Is Now The Time To Be Bullish?
By Roger Nusbaum, AdvisorShares ETF Strategist
Last month Martin Pring wrote a commentary titled Six Reasons To Be Bullish. This post won’t go through trying to assess whether Pring is correct but will look at some behavioral ideas in his article because in addition to the insight he offers are some ways to think about things in a different fashion than how investors normally do.
For example, Pring discussed the extent to which the market is or isn’t over valued based on Shiller’s Cyclically Adjusted Price Earnings Ratio (CAPE). For most if not all of the bull market the CAPE has been relatively high compared to long term averages and while this has been part of the bear case, the market has continued to work, or at least grind, higher.
Pring makes a couple of different points about valuation. One is that a high CAPE is among other things an expression of confidence. Investors willing to buy high in expectation that the trend for higher prices can continue.
The other point he makes is more technical in nature which is that high valuation isn’t a problem unless the trend is lower. For now, Pring says, the trend is higher.
Pring also looks at credit spreads, he notes they are narrowing. At some credit spreads become too narrow and the market for high yield debt is thought to be overvalued, when spreads are too wide they are thought to be overvalued. In a similar argument with CAPE he notes that credit spreads getting narrower is a sign of confidence that serves as a favorable indicator.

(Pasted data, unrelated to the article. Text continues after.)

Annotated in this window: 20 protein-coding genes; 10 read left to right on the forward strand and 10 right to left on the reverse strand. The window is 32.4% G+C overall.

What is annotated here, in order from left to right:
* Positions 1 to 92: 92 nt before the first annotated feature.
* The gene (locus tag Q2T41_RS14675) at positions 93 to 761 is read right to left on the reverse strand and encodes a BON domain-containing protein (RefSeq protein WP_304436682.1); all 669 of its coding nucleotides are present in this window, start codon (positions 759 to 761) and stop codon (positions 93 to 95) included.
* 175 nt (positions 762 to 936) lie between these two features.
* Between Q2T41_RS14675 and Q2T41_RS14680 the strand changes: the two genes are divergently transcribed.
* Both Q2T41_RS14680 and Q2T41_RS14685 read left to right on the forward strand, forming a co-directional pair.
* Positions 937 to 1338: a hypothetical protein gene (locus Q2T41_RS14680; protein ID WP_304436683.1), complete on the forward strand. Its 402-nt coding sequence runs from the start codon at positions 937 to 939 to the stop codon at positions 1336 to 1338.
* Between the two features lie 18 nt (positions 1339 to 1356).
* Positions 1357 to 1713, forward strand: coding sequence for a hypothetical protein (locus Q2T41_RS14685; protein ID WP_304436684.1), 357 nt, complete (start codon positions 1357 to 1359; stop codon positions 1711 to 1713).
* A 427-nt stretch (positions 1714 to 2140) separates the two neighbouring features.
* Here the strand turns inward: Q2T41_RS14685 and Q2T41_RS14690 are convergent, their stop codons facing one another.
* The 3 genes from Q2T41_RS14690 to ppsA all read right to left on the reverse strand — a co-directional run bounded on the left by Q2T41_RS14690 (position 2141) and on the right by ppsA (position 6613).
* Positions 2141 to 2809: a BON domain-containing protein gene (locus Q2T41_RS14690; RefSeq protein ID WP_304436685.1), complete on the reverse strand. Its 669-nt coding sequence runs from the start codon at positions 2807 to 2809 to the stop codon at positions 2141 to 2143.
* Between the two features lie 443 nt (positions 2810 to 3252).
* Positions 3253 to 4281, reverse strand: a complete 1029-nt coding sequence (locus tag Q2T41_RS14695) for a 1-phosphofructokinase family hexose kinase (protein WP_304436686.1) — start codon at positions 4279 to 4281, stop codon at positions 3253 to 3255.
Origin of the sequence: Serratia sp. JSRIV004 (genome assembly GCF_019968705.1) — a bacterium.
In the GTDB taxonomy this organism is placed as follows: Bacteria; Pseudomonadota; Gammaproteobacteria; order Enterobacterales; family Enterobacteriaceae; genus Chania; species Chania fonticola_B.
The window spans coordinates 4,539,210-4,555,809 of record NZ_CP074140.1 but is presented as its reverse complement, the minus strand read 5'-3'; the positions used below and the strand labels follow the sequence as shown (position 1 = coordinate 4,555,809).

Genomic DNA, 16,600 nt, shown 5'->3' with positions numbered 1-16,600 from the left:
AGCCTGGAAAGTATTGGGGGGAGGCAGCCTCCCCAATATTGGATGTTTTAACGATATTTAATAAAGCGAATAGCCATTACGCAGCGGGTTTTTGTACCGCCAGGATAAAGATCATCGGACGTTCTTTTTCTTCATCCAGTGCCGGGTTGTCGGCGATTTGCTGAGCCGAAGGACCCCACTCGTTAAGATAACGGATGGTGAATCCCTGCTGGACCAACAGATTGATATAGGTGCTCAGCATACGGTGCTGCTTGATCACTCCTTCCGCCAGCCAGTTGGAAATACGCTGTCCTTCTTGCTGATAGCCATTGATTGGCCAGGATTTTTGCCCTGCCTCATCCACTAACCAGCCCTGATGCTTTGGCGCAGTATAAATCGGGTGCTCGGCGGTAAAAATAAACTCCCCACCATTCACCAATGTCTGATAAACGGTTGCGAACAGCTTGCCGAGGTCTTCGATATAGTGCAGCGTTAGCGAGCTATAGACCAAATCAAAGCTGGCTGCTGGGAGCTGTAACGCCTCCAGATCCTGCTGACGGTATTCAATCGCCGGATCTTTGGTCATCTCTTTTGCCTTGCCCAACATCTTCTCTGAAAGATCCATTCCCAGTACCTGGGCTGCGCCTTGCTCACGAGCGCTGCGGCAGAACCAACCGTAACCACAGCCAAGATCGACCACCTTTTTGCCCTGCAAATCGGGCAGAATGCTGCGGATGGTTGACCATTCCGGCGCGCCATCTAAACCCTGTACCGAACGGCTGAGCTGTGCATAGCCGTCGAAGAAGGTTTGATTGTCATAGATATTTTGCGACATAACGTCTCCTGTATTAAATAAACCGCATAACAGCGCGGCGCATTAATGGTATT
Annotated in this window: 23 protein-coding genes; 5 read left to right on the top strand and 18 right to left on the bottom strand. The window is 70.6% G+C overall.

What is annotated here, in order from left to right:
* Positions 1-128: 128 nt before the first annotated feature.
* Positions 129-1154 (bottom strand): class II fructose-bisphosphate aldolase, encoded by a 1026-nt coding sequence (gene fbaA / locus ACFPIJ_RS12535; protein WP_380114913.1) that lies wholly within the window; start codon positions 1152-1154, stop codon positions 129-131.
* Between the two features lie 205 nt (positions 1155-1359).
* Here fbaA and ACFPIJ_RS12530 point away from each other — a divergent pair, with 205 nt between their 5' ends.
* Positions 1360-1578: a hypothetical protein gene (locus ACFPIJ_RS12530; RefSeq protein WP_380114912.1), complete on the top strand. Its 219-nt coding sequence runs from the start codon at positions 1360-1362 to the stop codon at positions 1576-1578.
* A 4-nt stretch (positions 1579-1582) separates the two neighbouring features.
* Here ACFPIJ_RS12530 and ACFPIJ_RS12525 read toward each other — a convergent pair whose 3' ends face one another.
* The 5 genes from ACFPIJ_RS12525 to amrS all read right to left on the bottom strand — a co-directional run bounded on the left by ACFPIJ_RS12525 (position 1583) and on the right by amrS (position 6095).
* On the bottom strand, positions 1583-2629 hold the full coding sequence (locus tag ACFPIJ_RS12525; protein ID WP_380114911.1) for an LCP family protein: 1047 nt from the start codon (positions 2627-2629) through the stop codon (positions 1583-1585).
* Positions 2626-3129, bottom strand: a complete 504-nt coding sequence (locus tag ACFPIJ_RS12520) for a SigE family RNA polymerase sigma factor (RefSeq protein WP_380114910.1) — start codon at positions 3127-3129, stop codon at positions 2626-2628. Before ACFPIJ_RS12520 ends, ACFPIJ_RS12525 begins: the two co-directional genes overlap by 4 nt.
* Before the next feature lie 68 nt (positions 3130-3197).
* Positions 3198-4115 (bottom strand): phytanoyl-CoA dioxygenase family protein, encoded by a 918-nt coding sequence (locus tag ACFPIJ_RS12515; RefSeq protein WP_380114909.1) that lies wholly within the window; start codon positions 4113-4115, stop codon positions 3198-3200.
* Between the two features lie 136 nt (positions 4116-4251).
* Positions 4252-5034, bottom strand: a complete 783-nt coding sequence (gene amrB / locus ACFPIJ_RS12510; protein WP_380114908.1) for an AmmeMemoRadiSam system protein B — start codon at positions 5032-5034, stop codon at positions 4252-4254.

There is a conversation about biases to be had here. Thinking back to the start of this bull market in 2009, based on sentiment and fundamentals there appeared to be no reason for the market to turn higher. During the bear market, before it as well, I wrote about how markets tend to turn from bear to bull which is that it just turns for no apparent reason.
Pring is taking what investors often perceive as being negative and thinking about them in a different way. Both CAPE and credit spreads have been perceived as reasons for the equity rally to run out of steam but that hasn’t really been the case, the bull market even overcame 15 months without a new high.
There is a related point here which is about over intellectualizing or over thinking the investment process. There is always a bear case for equities whether the market is at the top or the bottom but the market has had the tendency to go up far more often than it goes down. And if you can just stay close with an adequate savings rate you will probably come out where you need to in terms of financial plan success.
While I am a huge believer in trying to smooth out the ride, add a little yield as well as conquering the cognitive biases that prove to be such obstacles for people in coming out where they need to, anything else you do in your portfolio needs to be considered against that reality.
Tying back to Pring, the current bull market will end at some point, Pring may be correct that for now things look bullish or maybe he is wrong and it will end soon but the bull/bear market cycle has not been repealed and whenever the next bear market comes, the market will go down a lot, scare a lot of people, it will then end (probably for no apparent reason) and start a new bull. It seems simplistic to say that but a lot of people will forget when the time comes.